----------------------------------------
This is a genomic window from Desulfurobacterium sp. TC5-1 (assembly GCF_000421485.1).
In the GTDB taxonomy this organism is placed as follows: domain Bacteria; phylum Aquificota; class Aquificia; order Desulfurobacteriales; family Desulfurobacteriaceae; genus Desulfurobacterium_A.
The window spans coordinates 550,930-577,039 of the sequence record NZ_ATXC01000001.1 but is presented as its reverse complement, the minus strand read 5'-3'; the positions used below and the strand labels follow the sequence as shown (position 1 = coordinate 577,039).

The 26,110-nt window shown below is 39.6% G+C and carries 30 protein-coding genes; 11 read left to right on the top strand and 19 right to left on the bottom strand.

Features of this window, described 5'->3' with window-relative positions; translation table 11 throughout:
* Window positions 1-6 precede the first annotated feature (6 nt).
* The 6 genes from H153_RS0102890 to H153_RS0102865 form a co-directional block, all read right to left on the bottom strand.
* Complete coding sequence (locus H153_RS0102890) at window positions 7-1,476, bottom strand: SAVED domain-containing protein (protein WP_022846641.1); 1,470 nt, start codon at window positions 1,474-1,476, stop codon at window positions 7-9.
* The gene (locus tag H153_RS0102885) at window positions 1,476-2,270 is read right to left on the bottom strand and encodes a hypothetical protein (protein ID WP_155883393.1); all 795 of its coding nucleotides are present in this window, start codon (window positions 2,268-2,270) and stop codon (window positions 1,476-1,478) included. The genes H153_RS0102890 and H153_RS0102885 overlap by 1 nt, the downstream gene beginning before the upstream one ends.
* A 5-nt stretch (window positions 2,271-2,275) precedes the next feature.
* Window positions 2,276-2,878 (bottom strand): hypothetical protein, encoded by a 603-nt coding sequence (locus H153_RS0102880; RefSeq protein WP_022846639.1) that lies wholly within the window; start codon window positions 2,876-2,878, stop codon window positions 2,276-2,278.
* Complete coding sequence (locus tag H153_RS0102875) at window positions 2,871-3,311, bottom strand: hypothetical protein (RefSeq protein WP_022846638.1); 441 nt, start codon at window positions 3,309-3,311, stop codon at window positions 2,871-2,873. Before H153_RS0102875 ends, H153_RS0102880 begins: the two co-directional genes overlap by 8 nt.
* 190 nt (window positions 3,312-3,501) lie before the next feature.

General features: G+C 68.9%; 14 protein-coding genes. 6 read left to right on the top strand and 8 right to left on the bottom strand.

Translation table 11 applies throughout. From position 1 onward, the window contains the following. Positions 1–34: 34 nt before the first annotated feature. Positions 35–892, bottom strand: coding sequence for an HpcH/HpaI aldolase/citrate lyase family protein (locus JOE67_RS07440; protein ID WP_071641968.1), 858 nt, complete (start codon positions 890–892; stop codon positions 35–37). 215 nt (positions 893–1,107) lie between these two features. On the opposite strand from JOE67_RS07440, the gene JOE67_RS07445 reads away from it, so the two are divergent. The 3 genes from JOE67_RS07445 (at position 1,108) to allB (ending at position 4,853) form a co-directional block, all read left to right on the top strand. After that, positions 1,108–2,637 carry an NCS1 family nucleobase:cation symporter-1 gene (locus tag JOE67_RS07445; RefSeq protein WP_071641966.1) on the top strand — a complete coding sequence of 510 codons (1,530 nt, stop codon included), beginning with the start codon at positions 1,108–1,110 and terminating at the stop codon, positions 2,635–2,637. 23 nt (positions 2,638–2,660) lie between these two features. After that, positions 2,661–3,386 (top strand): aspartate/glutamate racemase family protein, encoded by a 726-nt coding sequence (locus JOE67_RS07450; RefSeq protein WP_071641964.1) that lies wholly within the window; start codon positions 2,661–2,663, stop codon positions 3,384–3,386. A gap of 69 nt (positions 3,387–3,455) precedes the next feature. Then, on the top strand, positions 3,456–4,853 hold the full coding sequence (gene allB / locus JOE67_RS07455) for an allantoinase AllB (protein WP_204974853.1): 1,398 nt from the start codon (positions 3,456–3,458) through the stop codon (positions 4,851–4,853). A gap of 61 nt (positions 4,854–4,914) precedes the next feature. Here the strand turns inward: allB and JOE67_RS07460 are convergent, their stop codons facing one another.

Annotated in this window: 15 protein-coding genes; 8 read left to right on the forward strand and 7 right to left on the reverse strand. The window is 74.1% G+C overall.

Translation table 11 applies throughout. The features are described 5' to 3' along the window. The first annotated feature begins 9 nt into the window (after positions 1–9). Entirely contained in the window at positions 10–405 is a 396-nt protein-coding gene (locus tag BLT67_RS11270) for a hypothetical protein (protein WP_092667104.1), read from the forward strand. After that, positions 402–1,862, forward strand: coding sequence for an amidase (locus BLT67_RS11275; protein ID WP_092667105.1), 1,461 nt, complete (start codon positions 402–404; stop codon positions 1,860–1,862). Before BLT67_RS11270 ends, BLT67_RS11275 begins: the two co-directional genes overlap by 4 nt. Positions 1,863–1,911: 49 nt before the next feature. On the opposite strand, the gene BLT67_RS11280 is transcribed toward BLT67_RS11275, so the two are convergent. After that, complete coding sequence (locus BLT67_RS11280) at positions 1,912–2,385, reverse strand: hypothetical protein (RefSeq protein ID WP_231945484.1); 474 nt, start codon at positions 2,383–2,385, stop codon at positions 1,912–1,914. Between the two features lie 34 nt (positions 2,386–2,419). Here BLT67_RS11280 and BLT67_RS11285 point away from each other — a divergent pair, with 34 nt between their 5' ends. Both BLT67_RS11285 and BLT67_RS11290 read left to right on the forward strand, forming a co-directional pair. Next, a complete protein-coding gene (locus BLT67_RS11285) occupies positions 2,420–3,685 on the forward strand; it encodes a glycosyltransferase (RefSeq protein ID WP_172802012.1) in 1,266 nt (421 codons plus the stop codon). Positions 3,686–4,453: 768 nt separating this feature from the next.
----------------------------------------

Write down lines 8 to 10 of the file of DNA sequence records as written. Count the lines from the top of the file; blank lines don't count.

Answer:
* Complete coding sequence (locus H153_RS0102890) at window positions 7-1,476, bottom strand: SAVED domain-containing protein (protein WP_022846641.1); 1,470 nt, start codon at window positions 1,474-1,476, stop codon at window positions 7-9.
* The gene (locus tag H153_RS0102885) at window positions 1,476-2,270 is read right to left on the bottom strand and encodes a hypothetical protein (protein ID WP_155883393.1); all 795 of its coding nucleotides are present in this window, start codon (window positions 2,268-2,270) and stop codon (window positions 1,476-1,478) included. The genes H153_RS0102890 and H153_RS0102885 overlap by 1 nt, the downstream gene beginning before the upstream one ends.
* A 5-nt stretch (window positions 2,271-2,275) precedes the next feature.